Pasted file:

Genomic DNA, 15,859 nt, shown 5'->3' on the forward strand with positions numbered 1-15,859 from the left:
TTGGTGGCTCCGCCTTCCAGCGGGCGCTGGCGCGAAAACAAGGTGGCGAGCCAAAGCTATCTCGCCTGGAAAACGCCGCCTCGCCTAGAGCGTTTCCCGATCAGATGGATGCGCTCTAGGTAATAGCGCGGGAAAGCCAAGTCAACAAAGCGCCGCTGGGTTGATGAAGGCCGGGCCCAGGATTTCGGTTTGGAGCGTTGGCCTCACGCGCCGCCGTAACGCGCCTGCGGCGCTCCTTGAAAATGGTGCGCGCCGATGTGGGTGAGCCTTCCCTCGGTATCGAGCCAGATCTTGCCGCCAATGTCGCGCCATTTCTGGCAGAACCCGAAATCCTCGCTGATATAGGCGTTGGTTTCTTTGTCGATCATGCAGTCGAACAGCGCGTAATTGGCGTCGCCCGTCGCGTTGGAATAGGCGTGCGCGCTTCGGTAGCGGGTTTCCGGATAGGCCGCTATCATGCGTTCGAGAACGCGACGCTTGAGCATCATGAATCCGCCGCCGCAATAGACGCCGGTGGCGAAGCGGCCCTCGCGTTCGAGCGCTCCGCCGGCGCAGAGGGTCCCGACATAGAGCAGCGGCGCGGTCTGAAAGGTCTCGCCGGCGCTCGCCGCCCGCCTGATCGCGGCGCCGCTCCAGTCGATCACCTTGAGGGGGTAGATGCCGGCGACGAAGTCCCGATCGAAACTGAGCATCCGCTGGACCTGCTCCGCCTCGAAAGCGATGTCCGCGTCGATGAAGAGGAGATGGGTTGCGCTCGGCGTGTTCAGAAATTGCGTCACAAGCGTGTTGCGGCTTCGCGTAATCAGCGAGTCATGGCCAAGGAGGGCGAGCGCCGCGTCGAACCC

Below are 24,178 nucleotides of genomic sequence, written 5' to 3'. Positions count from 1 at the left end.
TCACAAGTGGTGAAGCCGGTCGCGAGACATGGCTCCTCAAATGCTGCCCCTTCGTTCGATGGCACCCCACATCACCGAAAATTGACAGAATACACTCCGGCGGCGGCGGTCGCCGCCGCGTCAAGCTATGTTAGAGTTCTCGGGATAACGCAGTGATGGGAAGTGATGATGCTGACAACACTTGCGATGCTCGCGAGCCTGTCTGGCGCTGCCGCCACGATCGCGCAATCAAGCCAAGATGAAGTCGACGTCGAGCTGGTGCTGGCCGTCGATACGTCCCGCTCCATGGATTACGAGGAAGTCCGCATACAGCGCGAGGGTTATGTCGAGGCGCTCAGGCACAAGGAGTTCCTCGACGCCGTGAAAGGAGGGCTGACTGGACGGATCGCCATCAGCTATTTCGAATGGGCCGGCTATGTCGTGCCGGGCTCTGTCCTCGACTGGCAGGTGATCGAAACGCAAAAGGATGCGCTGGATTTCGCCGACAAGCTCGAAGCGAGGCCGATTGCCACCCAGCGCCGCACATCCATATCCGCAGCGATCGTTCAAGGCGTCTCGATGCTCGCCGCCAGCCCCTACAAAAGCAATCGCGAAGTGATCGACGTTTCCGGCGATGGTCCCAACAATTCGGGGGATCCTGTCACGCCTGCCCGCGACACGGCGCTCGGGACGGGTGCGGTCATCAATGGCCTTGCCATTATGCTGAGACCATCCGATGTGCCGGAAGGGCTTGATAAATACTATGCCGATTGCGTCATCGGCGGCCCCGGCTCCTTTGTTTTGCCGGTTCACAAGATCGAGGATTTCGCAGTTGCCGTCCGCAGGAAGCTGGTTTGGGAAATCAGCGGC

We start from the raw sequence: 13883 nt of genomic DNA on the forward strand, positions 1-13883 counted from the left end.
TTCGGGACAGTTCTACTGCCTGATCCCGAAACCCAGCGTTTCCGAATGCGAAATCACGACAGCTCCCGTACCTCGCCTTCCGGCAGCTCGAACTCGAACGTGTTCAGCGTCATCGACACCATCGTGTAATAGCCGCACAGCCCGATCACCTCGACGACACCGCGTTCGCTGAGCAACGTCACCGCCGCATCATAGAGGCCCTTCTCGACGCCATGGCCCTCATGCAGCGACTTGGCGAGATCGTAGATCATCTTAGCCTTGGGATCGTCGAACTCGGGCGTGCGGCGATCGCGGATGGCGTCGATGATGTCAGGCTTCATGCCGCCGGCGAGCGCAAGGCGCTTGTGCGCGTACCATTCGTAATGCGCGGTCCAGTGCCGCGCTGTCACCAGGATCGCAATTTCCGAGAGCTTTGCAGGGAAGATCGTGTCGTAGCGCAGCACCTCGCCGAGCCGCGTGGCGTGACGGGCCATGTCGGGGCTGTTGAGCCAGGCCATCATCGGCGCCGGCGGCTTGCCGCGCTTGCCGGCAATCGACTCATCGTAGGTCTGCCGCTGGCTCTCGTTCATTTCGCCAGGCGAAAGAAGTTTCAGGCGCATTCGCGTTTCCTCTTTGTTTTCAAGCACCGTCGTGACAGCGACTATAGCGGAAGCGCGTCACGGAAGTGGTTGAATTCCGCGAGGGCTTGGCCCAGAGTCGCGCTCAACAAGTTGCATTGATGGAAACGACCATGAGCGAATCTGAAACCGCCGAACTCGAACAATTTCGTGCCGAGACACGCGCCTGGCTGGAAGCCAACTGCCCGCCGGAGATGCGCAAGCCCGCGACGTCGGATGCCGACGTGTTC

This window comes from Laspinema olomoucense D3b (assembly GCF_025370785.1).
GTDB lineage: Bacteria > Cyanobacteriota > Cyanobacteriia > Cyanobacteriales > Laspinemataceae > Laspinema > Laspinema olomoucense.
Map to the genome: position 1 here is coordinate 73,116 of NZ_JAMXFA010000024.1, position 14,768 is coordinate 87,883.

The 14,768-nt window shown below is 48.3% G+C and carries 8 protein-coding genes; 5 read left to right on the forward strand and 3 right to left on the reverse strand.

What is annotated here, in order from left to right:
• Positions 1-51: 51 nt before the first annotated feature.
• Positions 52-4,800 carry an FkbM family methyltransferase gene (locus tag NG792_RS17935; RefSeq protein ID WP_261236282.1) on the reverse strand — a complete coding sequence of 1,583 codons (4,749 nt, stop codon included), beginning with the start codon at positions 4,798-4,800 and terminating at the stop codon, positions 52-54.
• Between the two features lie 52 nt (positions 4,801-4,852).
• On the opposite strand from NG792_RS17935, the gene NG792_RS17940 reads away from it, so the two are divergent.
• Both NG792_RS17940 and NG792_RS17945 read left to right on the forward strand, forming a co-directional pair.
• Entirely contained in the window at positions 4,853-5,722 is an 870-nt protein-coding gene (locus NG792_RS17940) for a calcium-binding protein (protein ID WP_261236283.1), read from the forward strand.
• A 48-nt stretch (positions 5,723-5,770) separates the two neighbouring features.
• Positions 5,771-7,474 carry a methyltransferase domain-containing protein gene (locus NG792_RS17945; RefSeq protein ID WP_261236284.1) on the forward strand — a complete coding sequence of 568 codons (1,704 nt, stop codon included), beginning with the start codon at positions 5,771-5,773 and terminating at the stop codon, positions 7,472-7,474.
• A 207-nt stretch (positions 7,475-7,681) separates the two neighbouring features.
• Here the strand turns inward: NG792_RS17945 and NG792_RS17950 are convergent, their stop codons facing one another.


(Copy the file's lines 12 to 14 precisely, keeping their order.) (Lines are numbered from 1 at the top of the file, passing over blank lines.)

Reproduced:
• Positions 1-51: 51 nt before the first annotated feature.
• Positions 52-4,800 carry an FkbM family methyltransferase gene (locus tag NG792_RS17935; RefSeq protein ID WP_261236282.1) on the reverse strand — a complete coding sequence of 1,583 codons (4,749 nt, stop codon included), beginning with the start codon at positions 4,798-4,800 and terminating at the stop codon, positions 52-54.
• Between the two features lie 52 nt (positions 4,801-4,852).